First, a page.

|The average technophile can find herself carrying an array of gadgets on the average day out: smartphone, tablet, digital camera, and so forth. Even with advances in battery technology, it's not uncommon to find one's power indicator creeping into the red during a day of normal use, or to see those vibrant, high-resolution screens we love so well go blank late into a day of heavy use. Plugging in may be no problem if you're near a power outlet, but what if you're off in the woods? What if you're looking to lower your carbon footprint but still want to keep in touch on Facebook or snap pictures on the go? Gomadic, a Virginia-based accessory maker, is looking to solve the power problem with the SunVolt, an eco-friendly option that allows users to "charge responsibly."
Gomadic's latest offerings are the SunVolt and SunVolt Max Solar Chargers. The two devices use photovoltaic cells to generate power to charge up to two devices in the case of the SunVolt and up to three devices with the SunVolt Max.
"You see these other options out there; very few of them can charge without a battery," says Gomadic founder Don Cayelli. "Other chargers, they come with small [solar] panels and a small battery. It seems like you're charging it from the panels, but what's really happening is that the battery is charging your device, and the panels are putting a little bit of power back into the battery."
The smaller panels on competitors, Cayelli continues, can't fully charge the attached battery in the time a user has them exposed to the sun.
"It would take days to charge a device or battery with the smaller panels, so people wind up just plugging them into the wall in order to top off the battery."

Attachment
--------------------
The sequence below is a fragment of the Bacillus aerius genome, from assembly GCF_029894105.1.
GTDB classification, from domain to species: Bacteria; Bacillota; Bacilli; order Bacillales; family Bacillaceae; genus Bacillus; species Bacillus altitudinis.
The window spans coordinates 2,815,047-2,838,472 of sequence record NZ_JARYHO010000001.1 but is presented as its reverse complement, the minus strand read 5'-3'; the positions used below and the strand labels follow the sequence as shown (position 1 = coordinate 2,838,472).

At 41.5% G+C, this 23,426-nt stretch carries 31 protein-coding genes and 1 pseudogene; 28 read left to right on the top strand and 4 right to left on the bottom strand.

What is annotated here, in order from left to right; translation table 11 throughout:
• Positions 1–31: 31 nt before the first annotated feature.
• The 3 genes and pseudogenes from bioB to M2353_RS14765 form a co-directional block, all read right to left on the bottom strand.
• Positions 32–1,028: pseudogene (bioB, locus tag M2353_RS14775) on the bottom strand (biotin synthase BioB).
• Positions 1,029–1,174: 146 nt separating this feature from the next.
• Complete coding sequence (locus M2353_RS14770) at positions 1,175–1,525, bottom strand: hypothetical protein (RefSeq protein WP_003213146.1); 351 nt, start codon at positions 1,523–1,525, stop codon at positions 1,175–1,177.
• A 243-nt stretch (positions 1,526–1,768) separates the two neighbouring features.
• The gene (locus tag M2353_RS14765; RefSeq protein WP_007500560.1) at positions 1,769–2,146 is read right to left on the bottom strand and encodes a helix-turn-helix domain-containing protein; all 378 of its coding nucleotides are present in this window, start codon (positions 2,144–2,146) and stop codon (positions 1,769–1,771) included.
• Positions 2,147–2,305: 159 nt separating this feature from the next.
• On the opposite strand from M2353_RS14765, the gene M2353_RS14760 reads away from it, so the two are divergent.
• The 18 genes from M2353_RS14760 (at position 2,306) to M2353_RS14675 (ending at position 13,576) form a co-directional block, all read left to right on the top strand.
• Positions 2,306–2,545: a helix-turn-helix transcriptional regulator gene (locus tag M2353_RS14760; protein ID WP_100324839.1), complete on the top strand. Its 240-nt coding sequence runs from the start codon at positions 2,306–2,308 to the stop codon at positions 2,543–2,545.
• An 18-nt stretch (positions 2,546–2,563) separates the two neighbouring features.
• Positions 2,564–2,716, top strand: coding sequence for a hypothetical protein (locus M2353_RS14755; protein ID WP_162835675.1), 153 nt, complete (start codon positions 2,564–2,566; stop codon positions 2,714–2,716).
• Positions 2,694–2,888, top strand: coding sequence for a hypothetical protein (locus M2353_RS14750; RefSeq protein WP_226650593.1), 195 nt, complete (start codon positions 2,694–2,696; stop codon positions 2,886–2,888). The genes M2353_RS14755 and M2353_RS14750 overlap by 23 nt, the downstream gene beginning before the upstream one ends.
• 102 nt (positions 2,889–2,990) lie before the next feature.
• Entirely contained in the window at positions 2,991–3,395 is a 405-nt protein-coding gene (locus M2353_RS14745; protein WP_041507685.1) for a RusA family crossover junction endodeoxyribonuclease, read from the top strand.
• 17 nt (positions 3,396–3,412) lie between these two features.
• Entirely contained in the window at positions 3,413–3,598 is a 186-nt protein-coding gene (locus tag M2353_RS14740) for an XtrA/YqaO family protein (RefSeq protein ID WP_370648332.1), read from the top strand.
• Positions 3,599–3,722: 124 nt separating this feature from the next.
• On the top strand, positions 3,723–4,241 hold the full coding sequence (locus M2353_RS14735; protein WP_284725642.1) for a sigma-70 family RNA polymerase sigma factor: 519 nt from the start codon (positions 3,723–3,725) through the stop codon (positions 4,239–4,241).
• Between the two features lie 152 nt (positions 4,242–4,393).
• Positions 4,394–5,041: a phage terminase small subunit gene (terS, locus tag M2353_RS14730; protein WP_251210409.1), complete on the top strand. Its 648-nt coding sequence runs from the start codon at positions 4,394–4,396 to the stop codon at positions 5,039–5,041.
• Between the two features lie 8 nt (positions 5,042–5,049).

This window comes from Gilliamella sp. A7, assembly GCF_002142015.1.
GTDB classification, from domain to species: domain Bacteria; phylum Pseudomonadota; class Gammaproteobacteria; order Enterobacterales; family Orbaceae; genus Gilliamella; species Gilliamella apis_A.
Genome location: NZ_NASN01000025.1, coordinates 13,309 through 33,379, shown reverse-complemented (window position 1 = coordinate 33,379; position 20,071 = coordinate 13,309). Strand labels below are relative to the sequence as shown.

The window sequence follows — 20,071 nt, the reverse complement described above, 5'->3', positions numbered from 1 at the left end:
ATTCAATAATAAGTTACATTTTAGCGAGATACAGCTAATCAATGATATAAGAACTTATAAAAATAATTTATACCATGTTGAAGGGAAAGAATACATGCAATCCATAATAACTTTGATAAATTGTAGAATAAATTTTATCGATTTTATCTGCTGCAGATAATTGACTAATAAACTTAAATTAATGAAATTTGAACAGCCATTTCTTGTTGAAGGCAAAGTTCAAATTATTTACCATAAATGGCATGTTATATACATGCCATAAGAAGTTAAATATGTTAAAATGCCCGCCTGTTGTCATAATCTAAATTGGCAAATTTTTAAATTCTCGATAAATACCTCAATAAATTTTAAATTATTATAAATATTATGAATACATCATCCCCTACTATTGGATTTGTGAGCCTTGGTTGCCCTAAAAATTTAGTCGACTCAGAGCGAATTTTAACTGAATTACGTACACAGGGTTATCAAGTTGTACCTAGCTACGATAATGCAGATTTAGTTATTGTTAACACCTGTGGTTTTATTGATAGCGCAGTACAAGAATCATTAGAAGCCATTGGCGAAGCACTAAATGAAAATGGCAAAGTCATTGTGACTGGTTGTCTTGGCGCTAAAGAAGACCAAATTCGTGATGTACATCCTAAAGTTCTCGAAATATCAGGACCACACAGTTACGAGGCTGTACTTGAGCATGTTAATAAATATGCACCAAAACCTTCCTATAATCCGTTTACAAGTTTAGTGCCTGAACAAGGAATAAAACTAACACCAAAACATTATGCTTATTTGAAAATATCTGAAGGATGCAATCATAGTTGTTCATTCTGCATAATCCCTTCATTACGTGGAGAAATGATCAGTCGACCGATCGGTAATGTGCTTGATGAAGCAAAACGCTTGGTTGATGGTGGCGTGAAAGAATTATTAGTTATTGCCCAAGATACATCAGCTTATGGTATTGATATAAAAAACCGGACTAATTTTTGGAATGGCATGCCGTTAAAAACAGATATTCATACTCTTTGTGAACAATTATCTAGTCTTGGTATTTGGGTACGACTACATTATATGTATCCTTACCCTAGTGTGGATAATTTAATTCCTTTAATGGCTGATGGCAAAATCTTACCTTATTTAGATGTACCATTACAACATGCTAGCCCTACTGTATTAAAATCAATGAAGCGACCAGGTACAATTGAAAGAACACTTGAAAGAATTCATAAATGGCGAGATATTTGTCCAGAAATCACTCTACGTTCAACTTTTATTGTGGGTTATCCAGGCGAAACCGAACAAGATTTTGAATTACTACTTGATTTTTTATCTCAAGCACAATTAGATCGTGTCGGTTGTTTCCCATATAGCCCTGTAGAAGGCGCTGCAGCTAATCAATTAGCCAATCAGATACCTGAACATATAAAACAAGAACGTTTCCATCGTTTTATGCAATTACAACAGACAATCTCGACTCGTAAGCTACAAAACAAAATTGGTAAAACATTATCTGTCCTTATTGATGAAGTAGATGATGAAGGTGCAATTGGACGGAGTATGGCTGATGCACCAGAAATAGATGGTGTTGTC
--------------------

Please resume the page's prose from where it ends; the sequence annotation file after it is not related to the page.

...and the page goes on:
The SunVolts, by comparison, have larger solar panels that, according to Cayelli, generate power equivalent to plugging into a standard outlet.
The regular SunVolt's panel generates 10V, while the SunVolt Max, with its 150 percent larger panel, generates 15V.
"With SunVolt, it's like you open it up and -- bam! -- your device is like it's plugged in," says Cayelli. "You're taking energy from the sun. Typically, solar power charging implies 'slow,' but this is a high-powered charger. It's comparable -- if not identical -- to plugging it into the wall."
The chargers' efficacy is, of course, beholden to weather conditions. Cayelli says, though, that a not so clear day will still yield enough energy to charge at least one device. Using the included tip exchange, the device is compatible with just about anything that requires 5.5V or less to charge. It won't charge a laptop, but cell phones, digital cameras, Bluetooth headsets, GPS receivers, mobile hotspots, and tablet computers are all fair game.
The SunVolt chargers also come with an optional battery pack, which can be charged using the panels to provide even more energy on the go. The panels first charge whatever device is connected before storing any additional energy in the battery. The chargers come with a carrying case that converts into a stand, allowing users to adjust the panels to the optimum angle of exposure to the sun.
The accessories market is full of solar-powered charging options for the electronics consumer, but Cayelli believes Gomadic's SunVolt has the edge when it comes to real charging power.
"The panel is using a monocrystalline solar technology. That's the same sort of panel that you see on top of a house providing power. We're talking about the Real McCoy of solar charging, here."
The standard SunVolt portable charger retails for $100 on Gomadic's site, while the SunVolt Max goes for $130. Customers can also get a high-capacity battery pack for $40, car power port adapter for $15, and a digital camera battery charger add-on for $20.